They are the young people of the community,
To go through what they have to do,
It’s said the dead is dead,
And they can’t feel,
It’s more for the living,
But my heart couldn’t quite agree,
on the axing and the knifing.

Then I thought about the burial without any cremation,
It’s said the dead is dead,
And they can’t feel,
It’s more for the living,
But my heart couldn’t quite agree,
Of the worms crawling and eating the flesh.

Then I thought about meeting dead elsewhere,
Away from home,
My heart couldn’t quite agree with letting someone go through the process of preparation and transporting a dead body,
Couldn’t forget the fear and trauma,
I had seen in my sister’s eyes,
When she had to go through the process at a young age.

Then I thought about an electric crematorium,
Finishing where the dead is met,
No transportation,
No axing,
No knifing,
No worms,
Just a press of a button,
One might ask,
How about a last viewing ?
Then I preferred a beautiful memory when alive,
Probably a beautiful picture with a smile, smiled at the peak of happiness,
Than an imprint of a lifeless body.

My heart agreed with an electric cremation,
Initiating with pressing a button,
Ending with collecting the remains,
Carrying back in a beautiful urn,
Yes in a beautiful urn.

Then I thought of a cemetery filled with greens,
Tall trees and blooming flowers,
A beautiful garden,
With no fear,
Giving an instant connection to nature,
Feeling peace as you walk by.

Burying the remains with a choice of plant which will grow marking the grave,
A choice one could even choose while alive.
Or Maybe immersed in a beautiful pond,
Filled with clear water,
With the lotus and lilies blooming,
A choice one could even choose when alive.
Won’t you tell me if you feel the need,
The need for such a place.

I would choose the pink cherry blossom tree or the pink magnolia tree,
Which will stand big and tall with pride,
Giving shades in the hot summer,
With beautiful pink blossoms in the spring.

A cemetery closest to nature,
A cemetery to be created,
A cemetery which the living will treasure,
A cemetery of beauty,
Where you can walk without any fear,
Where you can be free from any taboo,
Where the ancestors will rest in peace,
A place which you can go back to visit,
Spent a moment when you want to,
For years to come,
In memory,
In rememberance,
To be connected,
Even in dead,
In the place where I was born,
Tucked near the beautiful hills.

Then I asked if there is any electric crematorium in Manipur,
Some said No,
Some said the power in Manipur isn’t enough to support an electric crematorium,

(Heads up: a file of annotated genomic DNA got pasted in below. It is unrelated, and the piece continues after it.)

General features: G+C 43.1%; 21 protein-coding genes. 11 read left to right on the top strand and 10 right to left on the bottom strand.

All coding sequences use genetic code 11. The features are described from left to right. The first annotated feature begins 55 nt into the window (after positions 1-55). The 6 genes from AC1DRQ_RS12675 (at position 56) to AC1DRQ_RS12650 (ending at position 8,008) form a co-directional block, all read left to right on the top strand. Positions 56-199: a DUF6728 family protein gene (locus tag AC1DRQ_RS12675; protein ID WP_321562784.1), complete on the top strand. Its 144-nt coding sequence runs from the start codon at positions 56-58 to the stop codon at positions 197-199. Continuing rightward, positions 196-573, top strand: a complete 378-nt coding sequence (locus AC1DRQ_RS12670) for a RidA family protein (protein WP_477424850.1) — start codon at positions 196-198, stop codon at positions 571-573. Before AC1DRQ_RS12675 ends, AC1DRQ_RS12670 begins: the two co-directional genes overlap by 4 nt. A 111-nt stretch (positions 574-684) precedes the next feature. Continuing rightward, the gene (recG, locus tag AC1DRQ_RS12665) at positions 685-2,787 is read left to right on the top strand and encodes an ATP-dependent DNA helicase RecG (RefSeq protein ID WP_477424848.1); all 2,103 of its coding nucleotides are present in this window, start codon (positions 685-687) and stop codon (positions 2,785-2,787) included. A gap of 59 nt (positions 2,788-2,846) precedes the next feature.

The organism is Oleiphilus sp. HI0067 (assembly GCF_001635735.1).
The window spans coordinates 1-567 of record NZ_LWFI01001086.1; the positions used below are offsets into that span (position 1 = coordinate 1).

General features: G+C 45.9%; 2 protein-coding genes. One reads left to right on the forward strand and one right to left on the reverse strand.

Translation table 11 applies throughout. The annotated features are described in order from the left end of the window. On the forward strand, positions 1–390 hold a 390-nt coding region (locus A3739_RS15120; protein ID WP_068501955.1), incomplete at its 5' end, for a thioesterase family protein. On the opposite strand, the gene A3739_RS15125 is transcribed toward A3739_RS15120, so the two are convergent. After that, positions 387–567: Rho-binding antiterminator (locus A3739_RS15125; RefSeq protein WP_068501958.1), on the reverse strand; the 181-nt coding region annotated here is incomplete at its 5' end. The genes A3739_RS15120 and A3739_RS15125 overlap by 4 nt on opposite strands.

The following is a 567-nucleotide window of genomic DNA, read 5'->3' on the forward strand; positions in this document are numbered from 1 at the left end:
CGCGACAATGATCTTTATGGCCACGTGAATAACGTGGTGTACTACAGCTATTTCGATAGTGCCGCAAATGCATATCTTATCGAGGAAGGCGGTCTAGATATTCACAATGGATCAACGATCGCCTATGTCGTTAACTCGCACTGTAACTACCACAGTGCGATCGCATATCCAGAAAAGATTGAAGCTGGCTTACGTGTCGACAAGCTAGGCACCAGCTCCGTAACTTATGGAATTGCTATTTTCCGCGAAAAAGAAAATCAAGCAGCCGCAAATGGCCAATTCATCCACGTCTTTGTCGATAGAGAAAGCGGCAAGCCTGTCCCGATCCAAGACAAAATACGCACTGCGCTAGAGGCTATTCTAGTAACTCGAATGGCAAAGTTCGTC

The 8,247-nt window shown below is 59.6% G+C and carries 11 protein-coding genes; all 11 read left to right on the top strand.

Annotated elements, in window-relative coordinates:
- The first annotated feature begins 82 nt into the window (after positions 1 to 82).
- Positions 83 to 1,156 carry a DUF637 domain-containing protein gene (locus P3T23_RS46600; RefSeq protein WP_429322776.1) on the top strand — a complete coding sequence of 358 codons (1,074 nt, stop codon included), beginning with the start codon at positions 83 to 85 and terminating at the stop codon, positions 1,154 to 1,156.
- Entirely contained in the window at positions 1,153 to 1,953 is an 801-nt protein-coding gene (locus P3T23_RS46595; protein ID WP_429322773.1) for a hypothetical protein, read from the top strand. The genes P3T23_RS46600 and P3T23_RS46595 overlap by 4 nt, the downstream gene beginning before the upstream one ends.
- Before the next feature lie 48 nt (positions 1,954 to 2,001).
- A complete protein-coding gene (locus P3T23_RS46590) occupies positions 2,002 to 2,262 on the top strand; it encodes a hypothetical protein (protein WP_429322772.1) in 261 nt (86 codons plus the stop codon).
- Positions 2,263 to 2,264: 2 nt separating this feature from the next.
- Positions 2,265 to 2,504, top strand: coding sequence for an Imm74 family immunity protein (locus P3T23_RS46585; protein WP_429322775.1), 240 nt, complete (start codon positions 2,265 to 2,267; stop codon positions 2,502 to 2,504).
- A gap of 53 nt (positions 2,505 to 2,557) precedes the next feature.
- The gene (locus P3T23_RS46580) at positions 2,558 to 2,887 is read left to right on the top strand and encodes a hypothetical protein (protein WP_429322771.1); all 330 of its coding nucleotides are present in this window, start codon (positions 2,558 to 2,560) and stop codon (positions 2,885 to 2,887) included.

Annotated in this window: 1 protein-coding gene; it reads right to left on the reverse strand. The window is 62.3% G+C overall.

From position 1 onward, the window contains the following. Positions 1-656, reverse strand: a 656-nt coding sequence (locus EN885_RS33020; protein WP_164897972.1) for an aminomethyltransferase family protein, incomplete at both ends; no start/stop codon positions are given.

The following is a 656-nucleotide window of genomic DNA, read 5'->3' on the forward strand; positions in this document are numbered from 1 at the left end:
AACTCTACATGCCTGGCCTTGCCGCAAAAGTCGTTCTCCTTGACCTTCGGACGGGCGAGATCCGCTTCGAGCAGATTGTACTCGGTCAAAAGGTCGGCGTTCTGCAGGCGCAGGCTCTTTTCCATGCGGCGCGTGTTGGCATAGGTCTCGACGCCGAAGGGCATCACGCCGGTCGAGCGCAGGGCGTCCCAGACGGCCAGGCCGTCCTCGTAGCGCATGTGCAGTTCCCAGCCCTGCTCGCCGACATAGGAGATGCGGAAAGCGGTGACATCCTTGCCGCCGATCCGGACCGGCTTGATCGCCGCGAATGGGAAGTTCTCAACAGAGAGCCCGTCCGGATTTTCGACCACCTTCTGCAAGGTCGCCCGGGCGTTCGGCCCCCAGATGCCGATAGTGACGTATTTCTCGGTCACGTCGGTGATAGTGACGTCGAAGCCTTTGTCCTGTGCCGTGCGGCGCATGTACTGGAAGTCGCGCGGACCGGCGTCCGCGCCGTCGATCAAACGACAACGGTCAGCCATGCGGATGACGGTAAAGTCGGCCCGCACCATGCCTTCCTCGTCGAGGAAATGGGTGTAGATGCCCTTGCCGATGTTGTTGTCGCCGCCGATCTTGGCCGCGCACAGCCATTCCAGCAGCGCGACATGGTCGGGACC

But I cannot be sure,
And my questions continues,
Searching for answers from,
From tales shared from the heart,
Tales spoken in low voices,
With a quest to create such a place,
A place opened to all,
To those who seeks such a place,
Welcoming one and all,
Irrespective of caste, creed or Religion,
Won’t you share your experiences ?
Won’t you share what you feel ?
Or you prefer the silence as it’s a taboo to talk about ?

~The End~

An Experimental attempt to put thoughts in writing by Monica Ingudam.

090 It’s all in the mind : The Window

The Window

A symbolic window,
With the touch of a love one,
With memories etched in your mind,
A view you frequented,
A view which brought a certain completeness,
A view you seeked and waited,
Was it a long wait?
Did you ever see what you waited for ?
Or you kept waiting ?
Did the wind from the sea helped in your waiting ?

Note : Painted by Andrew Wyeth in 1947, “Wind from the Sea”. I stood mesmerized by this painting at National Gallery of Art, Washington DC and stood here with my thoughts of what the painter must be thinking as he was painting this beautiful piece. I paced ahead and came back once more to look at this beautiful painting. I love this painting.

~The End~

An Experimental attempt to put thoughts in writing by Monica Ingudam.

089 It’s all in the mind : Dating in Manipur

Dating in Manipur 

I see a young couple
With white painted bald heads
Balded by the mob
The young couple
Lowered their eyes
Walking in shame
Like war criminals
Followed by a mob
Loud clinking sounds of the lamp post
Calling for more people
People who knows the law in such matters
Taking the law in their own hands
Passing judgement
Putting the stamp of immorality